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RFC Title Author Status Type
Multiple Policyfiles and Teams
Noah Kantrowitz <>
On Hold
Standards Track

Multiple Policyfiles and Teams

Policyfiles allow powerful new workflows around cookbook management, but one area they are currently lacking is in dealing with multi-team organizations.

Currently each node can be attached to exactly one policy and one policy group. The organizational manifestation of this is generally that there needs to be a single "owner" for the policy of that node. This might be a CI tool like Jenkins or Chef Delivery, but in a lot of cases in the current workflow this will be the team within the company that uses the machine most.

This works great for the "owner" team, they can use all the power and flexibility of the Policyfile workflow to its fullest. For other groups managing software on the node, the picture is less clear. As an example, take a database server owned by an application team. On this server we have a mix of software, the MySQL install and configuration is manage by the DBA team while ntpd and rsyslog are managed by a core infrastructure team. These live in different cookbooks so for the most part things are copacetic. When the DBA team wants to roll out a new MySQL configuration entry they update the cookbook, recompile the policyfile, chef push that compiled policy to the QA policy group, and then follow the usual Policyfile roll-out procedure. For the core team, things are more complex. They could follow the same process, but this would require careful coordination with the DBA team to ensure they don't have a roll-out in progress (see They could also release their cookbook changes either to a git branch or Supermarket server, and then notify the DBA team that they should run a roll-out. Neither of these are wonderful options.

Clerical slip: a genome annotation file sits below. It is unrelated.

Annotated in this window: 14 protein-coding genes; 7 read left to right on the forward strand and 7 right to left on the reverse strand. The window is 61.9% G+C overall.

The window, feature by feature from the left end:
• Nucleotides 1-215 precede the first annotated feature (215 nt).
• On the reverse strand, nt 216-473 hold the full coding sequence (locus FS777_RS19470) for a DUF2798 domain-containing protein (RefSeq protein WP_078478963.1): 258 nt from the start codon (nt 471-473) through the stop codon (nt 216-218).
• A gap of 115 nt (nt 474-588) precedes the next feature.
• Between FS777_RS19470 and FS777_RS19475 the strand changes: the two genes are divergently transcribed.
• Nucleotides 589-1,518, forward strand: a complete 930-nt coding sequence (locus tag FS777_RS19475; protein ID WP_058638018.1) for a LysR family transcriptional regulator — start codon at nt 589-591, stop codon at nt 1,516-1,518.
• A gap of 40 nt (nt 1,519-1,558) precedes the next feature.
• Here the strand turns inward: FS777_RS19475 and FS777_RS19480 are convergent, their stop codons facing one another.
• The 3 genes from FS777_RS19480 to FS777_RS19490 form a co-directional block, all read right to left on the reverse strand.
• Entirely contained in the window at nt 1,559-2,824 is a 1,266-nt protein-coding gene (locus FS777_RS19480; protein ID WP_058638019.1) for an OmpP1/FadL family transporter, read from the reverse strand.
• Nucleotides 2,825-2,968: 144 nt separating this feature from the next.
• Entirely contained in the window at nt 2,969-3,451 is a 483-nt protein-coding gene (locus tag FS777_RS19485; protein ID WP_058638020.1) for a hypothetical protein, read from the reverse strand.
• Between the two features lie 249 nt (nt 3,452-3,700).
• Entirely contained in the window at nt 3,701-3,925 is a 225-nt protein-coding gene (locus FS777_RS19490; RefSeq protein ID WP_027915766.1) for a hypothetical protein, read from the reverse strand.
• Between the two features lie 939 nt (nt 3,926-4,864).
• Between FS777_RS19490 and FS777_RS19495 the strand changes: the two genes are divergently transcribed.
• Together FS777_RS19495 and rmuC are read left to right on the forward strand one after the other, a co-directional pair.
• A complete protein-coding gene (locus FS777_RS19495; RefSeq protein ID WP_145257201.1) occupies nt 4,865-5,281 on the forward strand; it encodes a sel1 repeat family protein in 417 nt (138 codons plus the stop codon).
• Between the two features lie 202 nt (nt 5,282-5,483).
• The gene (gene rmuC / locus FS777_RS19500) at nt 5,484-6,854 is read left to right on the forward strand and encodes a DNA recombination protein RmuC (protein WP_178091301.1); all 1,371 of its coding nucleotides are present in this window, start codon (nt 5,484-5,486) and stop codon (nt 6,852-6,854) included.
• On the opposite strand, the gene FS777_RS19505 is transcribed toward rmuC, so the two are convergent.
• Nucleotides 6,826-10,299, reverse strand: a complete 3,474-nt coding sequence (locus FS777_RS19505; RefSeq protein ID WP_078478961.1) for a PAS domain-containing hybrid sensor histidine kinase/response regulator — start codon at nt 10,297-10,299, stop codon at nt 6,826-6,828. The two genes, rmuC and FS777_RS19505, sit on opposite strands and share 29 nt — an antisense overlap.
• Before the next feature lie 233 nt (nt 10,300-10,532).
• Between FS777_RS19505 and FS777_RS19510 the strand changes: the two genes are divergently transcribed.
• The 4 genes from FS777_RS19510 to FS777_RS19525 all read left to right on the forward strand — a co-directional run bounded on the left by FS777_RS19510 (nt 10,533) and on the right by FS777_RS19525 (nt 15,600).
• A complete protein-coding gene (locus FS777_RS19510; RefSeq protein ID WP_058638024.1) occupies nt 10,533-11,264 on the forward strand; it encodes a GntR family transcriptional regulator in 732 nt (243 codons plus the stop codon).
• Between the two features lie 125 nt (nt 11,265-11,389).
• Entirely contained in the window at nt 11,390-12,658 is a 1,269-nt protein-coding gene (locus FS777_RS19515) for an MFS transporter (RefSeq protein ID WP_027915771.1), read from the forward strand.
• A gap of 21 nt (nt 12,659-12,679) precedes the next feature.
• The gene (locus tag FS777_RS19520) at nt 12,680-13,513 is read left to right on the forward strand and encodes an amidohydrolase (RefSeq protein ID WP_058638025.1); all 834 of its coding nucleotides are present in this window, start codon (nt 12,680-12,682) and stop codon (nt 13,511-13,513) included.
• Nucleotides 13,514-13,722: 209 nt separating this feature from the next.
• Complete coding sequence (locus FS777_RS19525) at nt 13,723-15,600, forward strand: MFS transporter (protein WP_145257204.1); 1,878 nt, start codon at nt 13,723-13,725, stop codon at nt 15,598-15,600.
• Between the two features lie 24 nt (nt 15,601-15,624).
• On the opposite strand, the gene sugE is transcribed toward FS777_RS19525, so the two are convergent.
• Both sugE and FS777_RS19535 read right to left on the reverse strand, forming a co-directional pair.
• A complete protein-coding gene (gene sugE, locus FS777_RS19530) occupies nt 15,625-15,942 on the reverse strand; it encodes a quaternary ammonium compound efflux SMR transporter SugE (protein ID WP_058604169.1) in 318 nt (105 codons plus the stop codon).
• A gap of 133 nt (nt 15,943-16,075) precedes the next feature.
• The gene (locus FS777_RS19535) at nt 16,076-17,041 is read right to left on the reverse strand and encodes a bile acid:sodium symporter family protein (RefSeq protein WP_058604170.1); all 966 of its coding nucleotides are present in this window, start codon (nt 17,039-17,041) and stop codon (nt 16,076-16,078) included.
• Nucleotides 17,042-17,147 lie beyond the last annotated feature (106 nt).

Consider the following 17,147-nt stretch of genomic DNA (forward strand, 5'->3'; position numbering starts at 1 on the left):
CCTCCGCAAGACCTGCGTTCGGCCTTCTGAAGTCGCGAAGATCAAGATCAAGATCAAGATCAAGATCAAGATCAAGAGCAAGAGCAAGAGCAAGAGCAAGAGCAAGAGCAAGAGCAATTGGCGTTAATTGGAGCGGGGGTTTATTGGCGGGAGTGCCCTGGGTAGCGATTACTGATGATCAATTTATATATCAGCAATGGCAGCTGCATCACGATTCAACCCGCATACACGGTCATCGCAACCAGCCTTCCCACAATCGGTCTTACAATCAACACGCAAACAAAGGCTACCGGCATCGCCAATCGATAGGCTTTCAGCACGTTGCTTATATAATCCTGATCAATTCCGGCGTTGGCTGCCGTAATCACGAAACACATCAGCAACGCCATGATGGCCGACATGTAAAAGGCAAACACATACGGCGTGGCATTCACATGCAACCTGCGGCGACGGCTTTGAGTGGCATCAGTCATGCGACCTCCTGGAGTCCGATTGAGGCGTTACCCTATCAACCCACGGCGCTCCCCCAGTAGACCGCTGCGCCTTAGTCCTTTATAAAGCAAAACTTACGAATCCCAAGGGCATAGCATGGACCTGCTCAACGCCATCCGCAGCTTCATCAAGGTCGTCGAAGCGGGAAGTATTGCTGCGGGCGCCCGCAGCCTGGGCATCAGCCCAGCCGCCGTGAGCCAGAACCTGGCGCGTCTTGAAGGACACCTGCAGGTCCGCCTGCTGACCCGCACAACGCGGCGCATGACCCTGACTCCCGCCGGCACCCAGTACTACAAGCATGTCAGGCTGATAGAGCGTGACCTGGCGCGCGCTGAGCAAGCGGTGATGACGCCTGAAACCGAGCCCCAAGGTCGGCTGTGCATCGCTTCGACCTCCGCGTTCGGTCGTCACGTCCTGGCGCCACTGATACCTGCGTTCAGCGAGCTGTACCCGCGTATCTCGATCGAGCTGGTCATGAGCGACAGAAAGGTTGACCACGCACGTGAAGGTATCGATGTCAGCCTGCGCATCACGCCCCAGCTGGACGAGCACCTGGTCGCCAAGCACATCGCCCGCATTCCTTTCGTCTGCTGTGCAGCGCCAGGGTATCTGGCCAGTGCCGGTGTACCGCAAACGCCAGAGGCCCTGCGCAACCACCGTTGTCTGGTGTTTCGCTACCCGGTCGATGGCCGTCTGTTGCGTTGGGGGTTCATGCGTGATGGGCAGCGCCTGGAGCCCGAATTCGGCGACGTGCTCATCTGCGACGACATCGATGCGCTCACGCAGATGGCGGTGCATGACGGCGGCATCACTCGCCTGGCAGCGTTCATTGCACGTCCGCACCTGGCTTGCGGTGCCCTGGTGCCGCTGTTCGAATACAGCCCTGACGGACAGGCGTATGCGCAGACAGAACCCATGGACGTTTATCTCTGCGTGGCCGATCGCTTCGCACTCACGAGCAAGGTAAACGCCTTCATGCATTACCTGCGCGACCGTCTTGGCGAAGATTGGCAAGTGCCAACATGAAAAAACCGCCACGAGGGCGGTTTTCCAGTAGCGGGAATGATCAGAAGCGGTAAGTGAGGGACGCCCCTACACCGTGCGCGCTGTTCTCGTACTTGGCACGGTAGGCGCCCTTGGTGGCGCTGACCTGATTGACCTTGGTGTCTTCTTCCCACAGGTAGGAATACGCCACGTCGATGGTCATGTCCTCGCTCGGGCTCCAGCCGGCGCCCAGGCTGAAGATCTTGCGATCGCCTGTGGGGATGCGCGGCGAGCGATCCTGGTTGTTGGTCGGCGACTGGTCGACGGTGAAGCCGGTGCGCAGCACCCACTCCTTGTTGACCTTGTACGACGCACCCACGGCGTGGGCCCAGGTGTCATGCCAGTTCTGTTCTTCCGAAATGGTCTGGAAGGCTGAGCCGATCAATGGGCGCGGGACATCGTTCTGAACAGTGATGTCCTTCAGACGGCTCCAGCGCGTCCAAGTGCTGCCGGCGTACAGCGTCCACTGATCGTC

As a maintainer of core, company-level cookbooks,
I want to release cookbook updates,
so that I can deploy changes quickly.

With that said, a more specific case that isn't currently handled well:

The Database team owns MySQL and uses Chef to deploy it along with related configs and tools. The Monitoring team owns Collectd, which is deployed to every server in the organization, and they are responsible for configuring collectd and deploying new versions of it as needed. The core team owns ntpd and is responsible for its configuration.

All teams want to follow the snapshot-based approach where they have a mono-repo of their own cookbooks with a few shared cookbooks pulled in via dependencies. When a team wants to do a release they run chef update to recompile their policy, and then use chef push to roll it out to each environment in sequence (with time in-between for testing et al). The teams also do not want to have to ask permission from any other team when deploying new versions of a service they are responsible for.

This combination of a snapshot-based workflow without explicit team coordination is not currently an easy thing to do with the policy systems.


A solution for this is to use multiple, decoupled policies on the same node. This can be done today by using two different node names on the same machine, each with their own policy. While workable, this solution is inelegant and frustrating to manage.

This could be done more directly by allowing the policy_name on a node to be set to an array, running each policy in isolation in order:

$ chef-client --policy-name one,two
Converge policy one
# ...
Converge policy two
# ...

Any data that is server-resident could be shared between runs (eg. node attributes), but everything else (resource collection, cookbook collection) would be reset between policies. An error in one policy would abort the run, meaning later policies would never get run.


The major implementation change would be altering Chef::Client#build_node to yield a node object to a block rather than setting it as a singleton. This will allow running the block (containing all the same logic as we have now for running the converge) multiple times.